And then comes a time when suddenly all seems to be reversed. We live in the mind, in ideas, in fragments. We no longer drink in the wild outer music of the streets– we remember only. Like a monomaniac we relive the drama of youth. Like a spider that picks up the thread over and over and spews it out according to some obsessive, logarithmic pattern. If we are stirred by a fat bust it is the fat bust of the whore who bent over on a rainy night and showed us for the first time the wonder of the great milky globes; if we are stirred by the reflections on a wet pavement it is because at the age of seven we were suddenly speared by a premonition of the life to come as we stared unthinkingly into that bright, liquid mirror of the street. If the sight of a swinging door intrigues us it is the memory of a summer’s evening when all the doors were swinging softly and where the light bent down to caress the shadow there were golden calves and lace and glittering parasols and through the chinks in the swinging door, like fine sand sifting a bed of rubies, there drifted the music and the incense of gorgeous unknown bodies.

This in quintessential Henry Miller; a sprawling, vast narrative rant which speaks to specific, yet relatable moments of nostalgia, whether they bring pain or joy, happiness or loneliness, spliced between incredibly luscious and innovative images which often personify that which we would never attach human emotion.

We grew up in school being taught to never being a sentence with “and” but that’s exactly what he does here, throwing us right in the middle of his internal monologue. Note that in the second sentence he speaks of living in ideas and fragments, while chopping up the sentence with two commas. That, to me, is an unbelievably talented writer matching structure with content, which adds a visual element necessary to truly grab your reader.

The comparison to a spider spinning an endlessly pointless (“obsessive, logarithmic”) web is perfect, which he follows up with his trademark sexually-driven picture of a chesty woman bending over, showing us her “great milky globes.” But not only that, he romanticizes the erotic image by adding the element of rain. A nice touch, you might say, but how about instantly tying it back in with the childish recollection of wet pavement described perfectly as a “bright, liquid mirror of the street.” I can’t say enough about the mind of this man.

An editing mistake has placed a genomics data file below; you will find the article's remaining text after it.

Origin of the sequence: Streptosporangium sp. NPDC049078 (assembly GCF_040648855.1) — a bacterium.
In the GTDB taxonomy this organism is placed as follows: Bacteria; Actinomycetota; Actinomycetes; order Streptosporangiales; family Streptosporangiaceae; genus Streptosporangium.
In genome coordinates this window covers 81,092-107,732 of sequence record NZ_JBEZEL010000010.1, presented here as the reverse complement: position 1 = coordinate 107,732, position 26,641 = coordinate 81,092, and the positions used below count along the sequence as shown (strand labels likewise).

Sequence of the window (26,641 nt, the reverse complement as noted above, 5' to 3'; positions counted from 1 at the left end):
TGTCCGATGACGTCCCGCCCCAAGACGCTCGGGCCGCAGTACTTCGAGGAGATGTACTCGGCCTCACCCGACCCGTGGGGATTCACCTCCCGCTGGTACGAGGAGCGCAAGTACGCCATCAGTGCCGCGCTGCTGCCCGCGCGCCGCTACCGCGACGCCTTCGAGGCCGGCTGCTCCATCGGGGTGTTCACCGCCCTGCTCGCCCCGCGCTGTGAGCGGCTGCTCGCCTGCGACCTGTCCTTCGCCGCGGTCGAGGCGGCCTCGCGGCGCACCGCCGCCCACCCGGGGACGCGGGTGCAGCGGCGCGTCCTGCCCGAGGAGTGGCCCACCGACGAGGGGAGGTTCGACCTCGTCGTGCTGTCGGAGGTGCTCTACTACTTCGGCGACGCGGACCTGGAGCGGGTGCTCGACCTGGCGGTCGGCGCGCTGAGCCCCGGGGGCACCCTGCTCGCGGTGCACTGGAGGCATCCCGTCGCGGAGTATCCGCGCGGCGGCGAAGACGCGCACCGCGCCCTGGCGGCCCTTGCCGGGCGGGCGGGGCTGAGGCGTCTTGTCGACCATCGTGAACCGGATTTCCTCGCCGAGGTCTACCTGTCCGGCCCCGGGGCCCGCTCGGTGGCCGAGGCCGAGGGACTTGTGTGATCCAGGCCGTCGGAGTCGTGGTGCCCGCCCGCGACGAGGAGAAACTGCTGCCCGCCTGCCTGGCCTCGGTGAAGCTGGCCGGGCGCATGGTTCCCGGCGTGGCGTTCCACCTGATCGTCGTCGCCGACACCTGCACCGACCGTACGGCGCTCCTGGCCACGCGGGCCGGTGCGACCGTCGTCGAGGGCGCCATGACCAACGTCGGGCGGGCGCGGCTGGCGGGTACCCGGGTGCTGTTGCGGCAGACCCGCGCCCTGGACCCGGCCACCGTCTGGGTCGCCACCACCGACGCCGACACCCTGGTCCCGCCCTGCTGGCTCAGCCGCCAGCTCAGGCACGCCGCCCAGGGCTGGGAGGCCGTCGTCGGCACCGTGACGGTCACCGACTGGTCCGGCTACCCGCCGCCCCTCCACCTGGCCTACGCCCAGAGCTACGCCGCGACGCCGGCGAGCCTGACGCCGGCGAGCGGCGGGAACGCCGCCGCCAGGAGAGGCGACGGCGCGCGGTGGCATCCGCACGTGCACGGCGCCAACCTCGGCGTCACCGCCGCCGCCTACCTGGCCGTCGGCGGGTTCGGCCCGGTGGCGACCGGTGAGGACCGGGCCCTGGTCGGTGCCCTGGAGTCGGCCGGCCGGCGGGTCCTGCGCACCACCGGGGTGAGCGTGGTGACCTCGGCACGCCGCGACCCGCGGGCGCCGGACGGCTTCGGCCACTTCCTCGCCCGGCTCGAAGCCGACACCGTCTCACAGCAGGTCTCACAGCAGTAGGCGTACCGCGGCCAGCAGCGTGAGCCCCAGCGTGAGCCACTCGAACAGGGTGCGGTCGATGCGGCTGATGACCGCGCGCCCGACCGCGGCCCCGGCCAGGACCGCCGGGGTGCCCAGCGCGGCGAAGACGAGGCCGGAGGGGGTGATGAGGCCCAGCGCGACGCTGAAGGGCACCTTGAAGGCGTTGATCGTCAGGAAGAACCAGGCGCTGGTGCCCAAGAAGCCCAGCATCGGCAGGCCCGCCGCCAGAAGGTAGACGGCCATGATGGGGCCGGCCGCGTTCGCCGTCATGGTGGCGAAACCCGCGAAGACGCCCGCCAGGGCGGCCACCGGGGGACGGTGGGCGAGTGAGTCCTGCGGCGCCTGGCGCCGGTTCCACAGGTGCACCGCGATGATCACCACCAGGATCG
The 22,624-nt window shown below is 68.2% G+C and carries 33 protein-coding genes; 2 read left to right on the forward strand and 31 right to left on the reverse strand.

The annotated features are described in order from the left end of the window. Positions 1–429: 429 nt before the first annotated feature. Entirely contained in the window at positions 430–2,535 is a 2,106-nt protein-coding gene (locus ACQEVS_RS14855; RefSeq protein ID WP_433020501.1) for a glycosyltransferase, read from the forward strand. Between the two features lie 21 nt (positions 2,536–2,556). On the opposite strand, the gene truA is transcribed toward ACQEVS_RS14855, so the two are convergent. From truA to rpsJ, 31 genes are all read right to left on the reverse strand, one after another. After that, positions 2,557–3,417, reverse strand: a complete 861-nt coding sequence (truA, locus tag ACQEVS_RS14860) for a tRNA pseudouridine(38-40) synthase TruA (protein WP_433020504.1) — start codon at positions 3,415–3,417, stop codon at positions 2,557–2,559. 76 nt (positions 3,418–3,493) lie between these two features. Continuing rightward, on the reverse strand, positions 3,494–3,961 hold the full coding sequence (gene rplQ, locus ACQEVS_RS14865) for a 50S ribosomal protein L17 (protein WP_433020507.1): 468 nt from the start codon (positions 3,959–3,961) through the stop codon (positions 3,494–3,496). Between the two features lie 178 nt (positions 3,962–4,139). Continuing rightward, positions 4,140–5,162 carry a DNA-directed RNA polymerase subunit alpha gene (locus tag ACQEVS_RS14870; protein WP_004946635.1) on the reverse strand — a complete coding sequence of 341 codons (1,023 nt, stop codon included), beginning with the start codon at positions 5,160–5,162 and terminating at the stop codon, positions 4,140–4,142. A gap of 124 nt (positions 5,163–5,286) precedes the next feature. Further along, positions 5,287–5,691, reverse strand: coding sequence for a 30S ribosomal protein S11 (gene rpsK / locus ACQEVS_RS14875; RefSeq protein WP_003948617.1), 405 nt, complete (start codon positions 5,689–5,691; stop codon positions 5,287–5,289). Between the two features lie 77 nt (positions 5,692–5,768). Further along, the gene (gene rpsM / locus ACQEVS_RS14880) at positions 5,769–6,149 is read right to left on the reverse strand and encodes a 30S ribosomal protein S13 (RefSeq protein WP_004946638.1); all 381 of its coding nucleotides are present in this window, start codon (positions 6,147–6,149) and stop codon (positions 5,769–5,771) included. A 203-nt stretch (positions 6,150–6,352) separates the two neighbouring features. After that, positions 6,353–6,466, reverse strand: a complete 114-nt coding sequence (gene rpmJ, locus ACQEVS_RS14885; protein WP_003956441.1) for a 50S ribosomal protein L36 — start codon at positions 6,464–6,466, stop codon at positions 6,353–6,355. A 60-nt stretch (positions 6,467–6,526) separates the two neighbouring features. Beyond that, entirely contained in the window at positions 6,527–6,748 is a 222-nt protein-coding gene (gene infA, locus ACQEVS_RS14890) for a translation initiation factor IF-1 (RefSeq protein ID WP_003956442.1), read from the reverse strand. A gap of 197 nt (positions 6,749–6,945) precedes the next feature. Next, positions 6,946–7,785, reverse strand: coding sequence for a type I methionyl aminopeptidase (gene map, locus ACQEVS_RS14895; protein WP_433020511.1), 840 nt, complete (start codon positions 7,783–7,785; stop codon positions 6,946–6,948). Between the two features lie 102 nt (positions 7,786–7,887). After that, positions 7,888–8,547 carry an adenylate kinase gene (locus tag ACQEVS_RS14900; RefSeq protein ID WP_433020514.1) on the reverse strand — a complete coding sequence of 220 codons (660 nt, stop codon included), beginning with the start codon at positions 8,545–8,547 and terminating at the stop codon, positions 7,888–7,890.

And to be fair, this thought continues for another two pages. Miller is a man unafraid of losing your attention because he’s had it all along. That or he’s lost you immediately, but then why give a shit about you?

Review: One and Only: The Untold Story of On the Road

One and Only: The Untold Story of On The Road, may have played more to the heart had it been sub-titled The Untold Story of the Desolation Angels.  Published in November 2011, the volume is mainly comprised of Gerald Nicosia’s interviews with Lu Anne Henderson, former girlfriend of Jack Kerouac and Neal Cassady and first ex-wife of Cassady. Henderson, in On The Road, is referred to as ‘Marylou’.

Although not a character in the latter, her words paint, in the end, a portrait of the desolation of Jack and Neal, both driven to desperate distraction and depression by the roles and expectations foisted upon them in the former novel.  Also, through her words, we see how integral Lu Anne became in the formation of the Beat Generation; that she was not just another pert piece of jailbait Neal was known to chase.

We learn that Jack and Neal did not like each other.  Not many liked Neal, which can be blamed on fear, jealousy, or the thought of a natural born con dropped into the middle of a group of Columbia students.  Neal bared his heart and soul to Lu Anne; so did Jack. The two men came to know each other, not through interacting, but through what Lu Anne told one about the other, in the times they were alone together.  She loved them both and her love shone bright enough for them to see what was good, what brilliance burst from the other man. They became fast friends when Lu Anne introduced soul to soul; before that, they had trouble even having a simple conversation with each other.